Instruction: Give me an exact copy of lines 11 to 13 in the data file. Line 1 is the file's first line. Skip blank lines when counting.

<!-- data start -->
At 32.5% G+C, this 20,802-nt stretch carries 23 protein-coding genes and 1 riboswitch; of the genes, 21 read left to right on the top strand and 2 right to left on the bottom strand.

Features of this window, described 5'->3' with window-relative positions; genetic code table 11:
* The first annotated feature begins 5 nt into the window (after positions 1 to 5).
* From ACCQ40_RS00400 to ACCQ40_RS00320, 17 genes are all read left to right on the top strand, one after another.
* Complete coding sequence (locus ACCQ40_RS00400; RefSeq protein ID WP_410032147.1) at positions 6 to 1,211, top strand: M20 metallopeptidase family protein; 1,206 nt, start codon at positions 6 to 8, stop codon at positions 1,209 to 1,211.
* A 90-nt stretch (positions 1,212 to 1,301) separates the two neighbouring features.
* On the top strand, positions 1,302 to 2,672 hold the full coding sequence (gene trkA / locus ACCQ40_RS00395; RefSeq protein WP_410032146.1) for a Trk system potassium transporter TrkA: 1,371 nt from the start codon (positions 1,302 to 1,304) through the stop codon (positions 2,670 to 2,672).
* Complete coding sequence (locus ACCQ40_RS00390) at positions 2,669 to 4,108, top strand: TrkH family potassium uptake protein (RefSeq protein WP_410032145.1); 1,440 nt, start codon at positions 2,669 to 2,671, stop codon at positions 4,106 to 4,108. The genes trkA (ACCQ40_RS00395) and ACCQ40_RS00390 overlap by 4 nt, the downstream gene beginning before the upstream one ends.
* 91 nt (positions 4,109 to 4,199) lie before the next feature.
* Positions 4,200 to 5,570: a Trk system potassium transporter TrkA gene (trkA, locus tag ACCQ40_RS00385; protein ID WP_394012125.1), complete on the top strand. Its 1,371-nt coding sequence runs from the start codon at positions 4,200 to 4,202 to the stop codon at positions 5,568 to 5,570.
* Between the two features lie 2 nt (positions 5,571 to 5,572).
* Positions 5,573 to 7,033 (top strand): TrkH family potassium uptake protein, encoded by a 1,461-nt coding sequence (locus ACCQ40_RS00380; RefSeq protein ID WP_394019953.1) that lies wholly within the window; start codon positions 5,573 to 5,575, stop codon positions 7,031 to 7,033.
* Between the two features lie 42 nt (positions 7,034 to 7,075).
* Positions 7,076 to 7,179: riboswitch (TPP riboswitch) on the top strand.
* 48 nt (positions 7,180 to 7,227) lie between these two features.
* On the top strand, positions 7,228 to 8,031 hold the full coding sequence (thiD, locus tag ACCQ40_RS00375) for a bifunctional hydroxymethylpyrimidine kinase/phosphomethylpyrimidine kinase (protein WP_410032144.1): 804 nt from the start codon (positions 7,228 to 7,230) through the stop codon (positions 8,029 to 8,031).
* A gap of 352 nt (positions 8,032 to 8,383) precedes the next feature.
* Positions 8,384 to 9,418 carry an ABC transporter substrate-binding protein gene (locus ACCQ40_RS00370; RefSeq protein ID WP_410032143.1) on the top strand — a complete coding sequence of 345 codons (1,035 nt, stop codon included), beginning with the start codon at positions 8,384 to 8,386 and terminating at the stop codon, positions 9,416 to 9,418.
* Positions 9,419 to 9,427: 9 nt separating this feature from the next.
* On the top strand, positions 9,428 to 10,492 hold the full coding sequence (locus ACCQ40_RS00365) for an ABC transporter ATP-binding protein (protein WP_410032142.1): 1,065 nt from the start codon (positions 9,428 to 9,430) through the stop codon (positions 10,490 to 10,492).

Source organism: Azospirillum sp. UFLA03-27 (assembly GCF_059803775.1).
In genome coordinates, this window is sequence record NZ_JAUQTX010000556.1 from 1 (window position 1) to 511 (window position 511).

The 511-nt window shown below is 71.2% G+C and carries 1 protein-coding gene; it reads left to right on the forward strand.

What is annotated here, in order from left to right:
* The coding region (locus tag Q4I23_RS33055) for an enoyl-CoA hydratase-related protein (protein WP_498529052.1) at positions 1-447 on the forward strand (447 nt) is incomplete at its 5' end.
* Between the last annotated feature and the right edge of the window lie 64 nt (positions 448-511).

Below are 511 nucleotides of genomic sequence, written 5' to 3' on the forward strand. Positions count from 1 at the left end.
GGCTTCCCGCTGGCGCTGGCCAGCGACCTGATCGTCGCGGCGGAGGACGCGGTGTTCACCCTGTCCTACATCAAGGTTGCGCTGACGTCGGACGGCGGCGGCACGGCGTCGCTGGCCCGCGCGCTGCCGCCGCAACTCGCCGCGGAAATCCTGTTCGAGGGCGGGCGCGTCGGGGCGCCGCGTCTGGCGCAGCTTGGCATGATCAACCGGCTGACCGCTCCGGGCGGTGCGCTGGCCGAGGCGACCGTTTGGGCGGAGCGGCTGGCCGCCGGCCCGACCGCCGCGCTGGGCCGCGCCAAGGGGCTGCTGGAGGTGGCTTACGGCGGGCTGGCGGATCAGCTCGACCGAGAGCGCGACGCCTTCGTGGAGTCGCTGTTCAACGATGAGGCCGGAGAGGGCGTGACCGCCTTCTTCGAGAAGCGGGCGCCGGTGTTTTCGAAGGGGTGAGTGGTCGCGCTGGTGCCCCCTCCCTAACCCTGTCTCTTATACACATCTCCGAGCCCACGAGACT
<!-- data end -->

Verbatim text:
* Between the two features lie 2 nt (positions 5,571 to 5,572).
* Positions 5,573 to 7,033 (top strand): TrkH family potassium uptake protein, encoded by a 1,461-nt coding sequence (locus ACCQ40_RS00380; RefSeq protein ID WP_394019953.1) that lies wholly within the window; start codon positions 5,573 to 5,575, stop codon positions 7,031 to 7,033.
* Between the two features lie 42 nt (positions 7,034 to 7,075).